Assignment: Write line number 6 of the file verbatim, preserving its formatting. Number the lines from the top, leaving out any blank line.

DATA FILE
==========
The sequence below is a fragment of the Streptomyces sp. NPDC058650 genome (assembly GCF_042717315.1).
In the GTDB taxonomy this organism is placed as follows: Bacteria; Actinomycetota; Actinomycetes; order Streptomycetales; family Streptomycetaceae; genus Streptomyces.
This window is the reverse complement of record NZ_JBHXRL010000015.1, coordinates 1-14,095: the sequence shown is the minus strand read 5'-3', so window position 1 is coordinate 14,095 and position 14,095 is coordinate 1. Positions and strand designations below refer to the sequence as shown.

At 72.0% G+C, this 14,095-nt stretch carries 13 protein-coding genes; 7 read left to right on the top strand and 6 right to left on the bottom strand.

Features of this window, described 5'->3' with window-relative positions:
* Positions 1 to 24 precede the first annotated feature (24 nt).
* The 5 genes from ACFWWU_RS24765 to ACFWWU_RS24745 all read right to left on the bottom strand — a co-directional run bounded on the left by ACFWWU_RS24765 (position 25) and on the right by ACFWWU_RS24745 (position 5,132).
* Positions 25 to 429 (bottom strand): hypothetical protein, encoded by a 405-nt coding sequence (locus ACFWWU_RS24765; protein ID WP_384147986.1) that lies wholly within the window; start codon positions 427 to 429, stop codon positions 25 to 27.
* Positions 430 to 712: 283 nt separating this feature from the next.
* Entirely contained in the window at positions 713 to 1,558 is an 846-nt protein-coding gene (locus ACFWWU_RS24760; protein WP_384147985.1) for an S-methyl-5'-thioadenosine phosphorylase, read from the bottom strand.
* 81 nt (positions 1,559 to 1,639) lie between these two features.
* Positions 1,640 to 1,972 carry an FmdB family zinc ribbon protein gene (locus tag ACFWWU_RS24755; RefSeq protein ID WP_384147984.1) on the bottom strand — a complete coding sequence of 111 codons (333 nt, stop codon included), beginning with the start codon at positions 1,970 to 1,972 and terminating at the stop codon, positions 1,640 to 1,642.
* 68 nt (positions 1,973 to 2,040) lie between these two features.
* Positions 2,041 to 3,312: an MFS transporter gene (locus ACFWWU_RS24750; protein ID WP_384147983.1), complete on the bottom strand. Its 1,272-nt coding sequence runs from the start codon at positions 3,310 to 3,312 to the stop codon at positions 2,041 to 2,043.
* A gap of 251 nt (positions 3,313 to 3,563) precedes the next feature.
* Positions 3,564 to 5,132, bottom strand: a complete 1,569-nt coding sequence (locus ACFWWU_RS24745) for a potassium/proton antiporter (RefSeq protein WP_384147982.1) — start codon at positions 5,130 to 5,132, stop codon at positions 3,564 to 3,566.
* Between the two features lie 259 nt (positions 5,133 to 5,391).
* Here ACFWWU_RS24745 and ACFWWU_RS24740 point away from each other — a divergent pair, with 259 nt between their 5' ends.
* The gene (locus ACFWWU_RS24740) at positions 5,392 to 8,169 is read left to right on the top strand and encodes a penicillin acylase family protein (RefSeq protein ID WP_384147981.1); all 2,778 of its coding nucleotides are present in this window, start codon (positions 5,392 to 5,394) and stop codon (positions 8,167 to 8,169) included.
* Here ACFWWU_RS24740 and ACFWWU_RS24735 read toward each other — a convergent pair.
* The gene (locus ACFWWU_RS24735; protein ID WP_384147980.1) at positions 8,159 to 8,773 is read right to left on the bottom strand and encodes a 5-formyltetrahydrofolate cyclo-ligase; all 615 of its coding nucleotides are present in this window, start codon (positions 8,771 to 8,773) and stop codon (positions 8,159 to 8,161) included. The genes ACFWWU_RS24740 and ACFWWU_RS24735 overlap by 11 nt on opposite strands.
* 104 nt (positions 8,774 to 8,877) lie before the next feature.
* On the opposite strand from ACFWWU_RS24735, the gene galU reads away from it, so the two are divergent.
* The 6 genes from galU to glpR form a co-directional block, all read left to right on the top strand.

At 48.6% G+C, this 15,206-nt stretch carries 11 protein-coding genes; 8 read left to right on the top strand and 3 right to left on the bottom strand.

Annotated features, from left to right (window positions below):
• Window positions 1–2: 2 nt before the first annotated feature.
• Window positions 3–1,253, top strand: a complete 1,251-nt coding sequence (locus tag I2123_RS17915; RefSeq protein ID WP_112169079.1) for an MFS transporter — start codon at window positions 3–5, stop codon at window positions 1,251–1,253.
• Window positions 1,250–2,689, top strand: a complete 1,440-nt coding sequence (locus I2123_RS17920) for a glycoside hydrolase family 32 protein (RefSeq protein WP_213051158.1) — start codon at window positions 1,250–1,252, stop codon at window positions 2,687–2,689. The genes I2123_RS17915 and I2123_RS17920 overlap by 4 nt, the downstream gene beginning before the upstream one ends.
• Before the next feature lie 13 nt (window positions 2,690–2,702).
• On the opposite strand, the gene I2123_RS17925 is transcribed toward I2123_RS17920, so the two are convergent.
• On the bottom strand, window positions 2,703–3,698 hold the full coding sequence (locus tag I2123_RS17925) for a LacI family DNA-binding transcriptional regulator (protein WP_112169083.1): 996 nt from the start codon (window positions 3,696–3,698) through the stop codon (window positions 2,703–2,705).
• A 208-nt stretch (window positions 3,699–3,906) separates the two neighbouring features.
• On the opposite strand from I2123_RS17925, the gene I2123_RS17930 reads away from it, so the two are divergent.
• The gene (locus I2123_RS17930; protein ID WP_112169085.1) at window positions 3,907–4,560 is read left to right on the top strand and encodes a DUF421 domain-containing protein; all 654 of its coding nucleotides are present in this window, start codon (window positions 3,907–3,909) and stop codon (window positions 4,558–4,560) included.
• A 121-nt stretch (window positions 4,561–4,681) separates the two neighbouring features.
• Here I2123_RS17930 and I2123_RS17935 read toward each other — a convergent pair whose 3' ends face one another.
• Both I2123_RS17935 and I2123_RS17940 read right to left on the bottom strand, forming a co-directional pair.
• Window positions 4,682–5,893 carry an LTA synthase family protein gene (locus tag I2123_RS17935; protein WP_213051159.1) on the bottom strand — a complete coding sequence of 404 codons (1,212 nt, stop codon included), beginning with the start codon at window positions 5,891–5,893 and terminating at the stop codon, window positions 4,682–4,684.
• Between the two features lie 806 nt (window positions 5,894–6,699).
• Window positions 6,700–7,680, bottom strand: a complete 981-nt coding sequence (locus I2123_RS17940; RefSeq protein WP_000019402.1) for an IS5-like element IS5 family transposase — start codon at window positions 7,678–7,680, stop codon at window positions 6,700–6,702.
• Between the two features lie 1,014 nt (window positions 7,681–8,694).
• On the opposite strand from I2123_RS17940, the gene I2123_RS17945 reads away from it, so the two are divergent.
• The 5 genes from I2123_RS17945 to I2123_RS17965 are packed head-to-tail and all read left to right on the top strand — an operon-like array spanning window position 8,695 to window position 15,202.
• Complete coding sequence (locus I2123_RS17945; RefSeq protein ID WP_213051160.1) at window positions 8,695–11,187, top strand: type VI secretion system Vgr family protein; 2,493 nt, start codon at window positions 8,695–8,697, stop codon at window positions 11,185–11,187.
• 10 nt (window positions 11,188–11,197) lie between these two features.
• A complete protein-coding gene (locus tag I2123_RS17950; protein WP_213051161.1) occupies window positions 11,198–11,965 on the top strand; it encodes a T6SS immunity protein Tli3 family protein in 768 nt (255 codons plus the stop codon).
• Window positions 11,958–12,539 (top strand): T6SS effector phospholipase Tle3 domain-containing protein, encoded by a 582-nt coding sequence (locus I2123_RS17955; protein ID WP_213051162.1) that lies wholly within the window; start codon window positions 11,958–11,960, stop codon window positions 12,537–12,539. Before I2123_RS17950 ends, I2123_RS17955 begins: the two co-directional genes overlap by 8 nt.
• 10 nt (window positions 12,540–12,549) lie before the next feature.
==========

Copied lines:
* Positions 1 to 24 precede the first annotated feature (24 nt).